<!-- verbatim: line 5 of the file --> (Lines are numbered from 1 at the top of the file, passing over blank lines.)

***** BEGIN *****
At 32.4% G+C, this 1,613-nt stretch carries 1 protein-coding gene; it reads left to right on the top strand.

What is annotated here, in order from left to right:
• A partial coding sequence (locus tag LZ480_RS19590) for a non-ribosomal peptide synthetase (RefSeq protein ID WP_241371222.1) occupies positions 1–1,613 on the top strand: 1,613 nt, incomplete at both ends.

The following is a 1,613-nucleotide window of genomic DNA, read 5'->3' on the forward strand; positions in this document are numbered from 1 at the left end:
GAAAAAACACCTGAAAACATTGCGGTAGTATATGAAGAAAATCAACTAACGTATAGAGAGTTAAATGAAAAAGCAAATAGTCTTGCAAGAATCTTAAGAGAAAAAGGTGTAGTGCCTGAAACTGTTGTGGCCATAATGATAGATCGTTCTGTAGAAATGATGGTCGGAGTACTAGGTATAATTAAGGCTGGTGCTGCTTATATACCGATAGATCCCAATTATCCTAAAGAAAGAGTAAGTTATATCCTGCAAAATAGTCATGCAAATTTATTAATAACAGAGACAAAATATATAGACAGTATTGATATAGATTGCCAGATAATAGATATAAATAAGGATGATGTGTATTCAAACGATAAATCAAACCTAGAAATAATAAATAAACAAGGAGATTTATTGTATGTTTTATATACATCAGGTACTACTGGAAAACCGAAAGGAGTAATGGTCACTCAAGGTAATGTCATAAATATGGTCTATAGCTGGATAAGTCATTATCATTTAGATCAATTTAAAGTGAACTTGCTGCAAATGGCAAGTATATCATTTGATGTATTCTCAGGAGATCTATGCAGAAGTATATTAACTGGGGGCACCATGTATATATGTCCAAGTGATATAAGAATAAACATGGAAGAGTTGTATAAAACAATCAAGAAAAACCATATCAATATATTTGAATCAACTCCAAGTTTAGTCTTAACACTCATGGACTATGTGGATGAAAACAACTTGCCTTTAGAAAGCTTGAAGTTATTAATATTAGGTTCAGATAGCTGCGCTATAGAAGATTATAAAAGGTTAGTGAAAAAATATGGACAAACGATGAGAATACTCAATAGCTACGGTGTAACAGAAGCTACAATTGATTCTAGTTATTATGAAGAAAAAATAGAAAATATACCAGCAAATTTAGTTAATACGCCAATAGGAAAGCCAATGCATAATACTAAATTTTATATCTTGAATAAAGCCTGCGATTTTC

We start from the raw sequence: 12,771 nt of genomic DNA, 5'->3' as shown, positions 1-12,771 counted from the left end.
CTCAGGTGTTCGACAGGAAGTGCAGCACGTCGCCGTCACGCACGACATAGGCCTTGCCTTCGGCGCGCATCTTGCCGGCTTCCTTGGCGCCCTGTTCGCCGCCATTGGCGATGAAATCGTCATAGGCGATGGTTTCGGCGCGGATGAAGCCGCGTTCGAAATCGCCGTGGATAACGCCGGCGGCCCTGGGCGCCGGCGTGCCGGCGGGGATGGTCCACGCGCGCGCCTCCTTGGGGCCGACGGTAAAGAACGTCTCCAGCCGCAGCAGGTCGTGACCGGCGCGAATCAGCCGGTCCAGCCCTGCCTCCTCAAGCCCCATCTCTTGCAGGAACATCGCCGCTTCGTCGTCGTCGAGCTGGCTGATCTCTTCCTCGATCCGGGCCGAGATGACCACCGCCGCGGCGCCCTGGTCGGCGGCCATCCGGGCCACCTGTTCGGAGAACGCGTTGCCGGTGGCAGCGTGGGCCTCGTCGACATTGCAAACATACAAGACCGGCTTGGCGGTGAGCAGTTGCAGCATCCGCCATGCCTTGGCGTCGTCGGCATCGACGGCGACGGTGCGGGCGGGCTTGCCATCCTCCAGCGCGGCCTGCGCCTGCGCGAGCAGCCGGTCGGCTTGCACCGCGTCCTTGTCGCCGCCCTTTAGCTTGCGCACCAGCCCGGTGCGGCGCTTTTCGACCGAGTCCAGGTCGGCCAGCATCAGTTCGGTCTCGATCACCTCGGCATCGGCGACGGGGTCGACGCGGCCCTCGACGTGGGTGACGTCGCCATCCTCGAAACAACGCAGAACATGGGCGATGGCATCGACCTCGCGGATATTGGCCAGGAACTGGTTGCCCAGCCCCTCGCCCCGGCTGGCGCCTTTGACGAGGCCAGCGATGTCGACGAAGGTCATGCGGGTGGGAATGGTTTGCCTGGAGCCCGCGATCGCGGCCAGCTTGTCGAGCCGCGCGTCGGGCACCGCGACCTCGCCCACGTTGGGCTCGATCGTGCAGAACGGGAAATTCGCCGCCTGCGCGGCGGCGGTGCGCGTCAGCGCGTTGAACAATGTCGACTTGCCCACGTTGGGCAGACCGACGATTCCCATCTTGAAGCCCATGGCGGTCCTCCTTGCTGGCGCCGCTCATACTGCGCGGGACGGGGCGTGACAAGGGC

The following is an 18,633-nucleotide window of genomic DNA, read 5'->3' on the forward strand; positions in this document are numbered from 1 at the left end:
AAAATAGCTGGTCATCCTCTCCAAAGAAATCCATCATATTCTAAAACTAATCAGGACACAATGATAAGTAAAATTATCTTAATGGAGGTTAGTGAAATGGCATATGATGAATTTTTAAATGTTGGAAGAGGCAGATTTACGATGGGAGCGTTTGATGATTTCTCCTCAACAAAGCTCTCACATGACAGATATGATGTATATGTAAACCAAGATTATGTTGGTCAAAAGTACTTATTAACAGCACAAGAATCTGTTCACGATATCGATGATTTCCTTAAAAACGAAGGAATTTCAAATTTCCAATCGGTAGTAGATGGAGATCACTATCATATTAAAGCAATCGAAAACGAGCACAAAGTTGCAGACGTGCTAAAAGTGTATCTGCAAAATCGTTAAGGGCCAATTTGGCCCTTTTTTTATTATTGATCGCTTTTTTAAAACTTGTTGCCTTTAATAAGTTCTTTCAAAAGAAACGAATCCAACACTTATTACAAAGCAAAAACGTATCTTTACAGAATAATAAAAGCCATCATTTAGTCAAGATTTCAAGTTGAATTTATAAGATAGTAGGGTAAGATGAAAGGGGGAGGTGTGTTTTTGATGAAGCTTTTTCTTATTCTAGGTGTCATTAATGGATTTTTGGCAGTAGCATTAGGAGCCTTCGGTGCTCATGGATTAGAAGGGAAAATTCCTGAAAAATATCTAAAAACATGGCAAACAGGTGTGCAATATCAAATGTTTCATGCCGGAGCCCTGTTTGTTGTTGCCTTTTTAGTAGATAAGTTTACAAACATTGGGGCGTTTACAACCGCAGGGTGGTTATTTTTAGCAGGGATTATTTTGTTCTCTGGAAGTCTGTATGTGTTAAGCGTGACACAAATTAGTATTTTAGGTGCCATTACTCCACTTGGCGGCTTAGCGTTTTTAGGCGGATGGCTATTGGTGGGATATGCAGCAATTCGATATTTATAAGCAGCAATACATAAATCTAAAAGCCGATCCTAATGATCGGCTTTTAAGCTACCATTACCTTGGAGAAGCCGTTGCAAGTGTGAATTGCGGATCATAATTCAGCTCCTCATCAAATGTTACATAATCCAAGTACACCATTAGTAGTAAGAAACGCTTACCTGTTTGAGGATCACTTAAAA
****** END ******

GAAAAAACACCTGAAAACATTGCGGTAGTATATGAAGAAAATCAACTAACGTATAGAGAGTTAAATGAAAAAGCAAATAGTCTTGCAAGAATCTTAAGAGAAAAAGGTGTAGTGCCTGAAACTGTTGTGGCCATAATGATAGATCGTTCTGTAGAAATGATGGTCGGAGTACTAGGTATAATTAAGGCTGGTGCTGCTTATATACCGATAGATCCCAATTATCCTAAAGAAAGAGTAAGTTATATCCTGCAAAATAGTCATGCAAATTTATTAATAACAGAGACAAAATATATAGACAGTATTGATATAGATTGCCAGATAATAGATATAAATAAGGATGATGTGTATTCAAACGATAAATCAAACCTAGAAATAATAAATAAACAAGGAGATTTATTGTATGTTTTATATACATCAGGTACTACTGGAAAACCGAAAGGAGTAATGGTCACTCAAGGTAATGTCATAAATATGGTCTATAGCTGGATAAGTCATTATCATTTAGATCAATTTAAAGTGAACTTGCTGCAAATGGCAAGTATATCATTTGATGTATTCTCAGGAGATCTATGCAGAAGTATATTAACTGGGGGCACCATGTATATATGTCCAAGTGATATAAGAATAAACATGGAAGAGTTGTATAAAACAATCAAGAAAAACCATATCAATATATTTGAATCAACTCCAAGTTTAGTCTTAACACTCATGGACTATGTGGATGAAAACAACTTGCCTTTAGAAAGCTTGAAGTTATTAATATTAGGTTCAGATAGCTGCGCTATAGAAGATTATAAAAGGTTAGTGAAAAAATATGGACAAACGATGAGAATACTCAATAGCTACGGTGTAACAGAAGCTACAATTGATTCTAGTTATTATGAAGAAAAAATAGAAAATATACCAGCAAATTTAGTTAATACGCCAATAGGAAAGCCAATGCATAATACTAAATTTTATATCTTGAATAAAGCCTGCGATTTTC